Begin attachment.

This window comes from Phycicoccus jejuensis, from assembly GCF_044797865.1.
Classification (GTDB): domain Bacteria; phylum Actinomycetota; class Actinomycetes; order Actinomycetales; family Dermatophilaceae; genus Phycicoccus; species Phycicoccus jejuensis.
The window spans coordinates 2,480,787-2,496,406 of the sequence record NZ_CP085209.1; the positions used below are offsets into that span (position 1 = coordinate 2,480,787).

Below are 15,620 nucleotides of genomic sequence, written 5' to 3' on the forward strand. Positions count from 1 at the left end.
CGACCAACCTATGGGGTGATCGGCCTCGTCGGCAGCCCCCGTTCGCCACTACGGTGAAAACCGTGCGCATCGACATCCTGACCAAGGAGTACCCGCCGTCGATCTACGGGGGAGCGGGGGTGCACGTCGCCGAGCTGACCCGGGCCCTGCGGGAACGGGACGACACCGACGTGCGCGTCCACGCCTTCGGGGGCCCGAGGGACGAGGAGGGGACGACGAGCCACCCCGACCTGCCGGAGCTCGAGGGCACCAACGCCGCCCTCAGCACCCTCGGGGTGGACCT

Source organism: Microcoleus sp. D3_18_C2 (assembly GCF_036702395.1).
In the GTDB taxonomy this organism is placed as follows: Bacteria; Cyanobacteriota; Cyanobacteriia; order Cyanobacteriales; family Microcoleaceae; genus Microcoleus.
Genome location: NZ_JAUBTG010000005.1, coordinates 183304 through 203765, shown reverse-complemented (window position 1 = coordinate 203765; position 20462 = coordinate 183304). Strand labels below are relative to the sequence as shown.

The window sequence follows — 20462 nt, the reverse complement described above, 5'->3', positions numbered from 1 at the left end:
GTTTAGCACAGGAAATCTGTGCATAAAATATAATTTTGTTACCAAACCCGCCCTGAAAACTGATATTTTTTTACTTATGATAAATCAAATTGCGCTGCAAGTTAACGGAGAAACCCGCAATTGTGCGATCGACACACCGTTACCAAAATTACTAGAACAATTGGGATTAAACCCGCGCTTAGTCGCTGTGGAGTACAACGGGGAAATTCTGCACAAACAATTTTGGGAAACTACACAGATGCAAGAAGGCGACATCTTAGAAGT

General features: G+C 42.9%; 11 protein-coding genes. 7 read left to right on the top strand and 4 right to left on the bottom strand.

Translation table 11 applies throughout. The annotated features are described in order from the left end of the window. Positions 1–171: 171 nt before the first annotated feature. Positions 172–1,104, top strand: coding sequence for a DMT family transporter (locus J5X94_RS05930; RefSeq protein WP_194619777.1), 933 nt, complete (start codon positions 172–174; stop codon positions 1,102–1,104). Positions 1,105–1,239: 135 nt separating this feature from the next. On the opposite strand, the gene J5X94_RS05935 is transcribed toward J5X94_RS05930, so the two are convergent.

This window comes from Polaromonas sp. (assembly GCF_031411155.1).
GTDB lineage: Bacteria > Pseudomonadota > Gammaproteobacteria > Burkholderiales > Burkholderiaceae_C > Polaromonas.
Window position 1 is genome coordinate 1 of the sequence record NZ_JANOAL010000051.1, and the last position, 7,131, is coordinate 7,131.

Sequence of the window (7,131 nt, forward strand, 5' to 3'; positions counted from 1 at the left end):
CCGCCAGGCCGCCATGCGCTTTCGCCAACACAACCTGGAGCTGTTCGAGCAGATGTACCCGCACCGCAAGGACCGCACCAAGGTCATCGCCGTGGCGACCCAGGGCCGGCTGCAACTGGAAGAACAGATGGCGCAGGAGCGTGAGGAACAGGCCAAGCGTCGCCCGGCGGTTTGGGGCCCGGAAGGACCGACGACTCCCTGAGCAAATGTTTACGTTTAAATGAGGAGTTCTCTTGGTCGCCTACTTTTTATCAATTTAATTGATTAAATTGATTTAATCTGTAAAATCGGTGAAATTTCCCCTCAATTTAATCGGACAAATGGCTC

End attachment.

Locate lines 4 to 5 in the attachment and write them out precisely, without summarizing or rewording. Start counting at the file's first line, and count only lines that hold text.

Below are 15,620 nucleotides of genomic sequence, written 5' to 3' on the forward strand. Positions count from 1 at the left end.
CGACCAACCTATGGGGTGATCGGCCTCGTCGGCAGCCCCCGTTCGCCACTACGGTGAAAACCGTGCGCATCGACATCCTGACCAAGGAGTACCCGCCGTCGATCTACGGGGGAGCGGGGGTGCACGTCGCCGAGCTGACCCGGGCCCTGCGGGAACGGGACGACACCGACGTGCGCGTCCACGCCTTCGGGGGCCCGAGGGACGAGGAGGGGACGACGAGCCACCCCGACCTGCCGGAGCTCGAGGGCACCAACGCCGCCCTCAGCACCCTCGGGGTGGACCT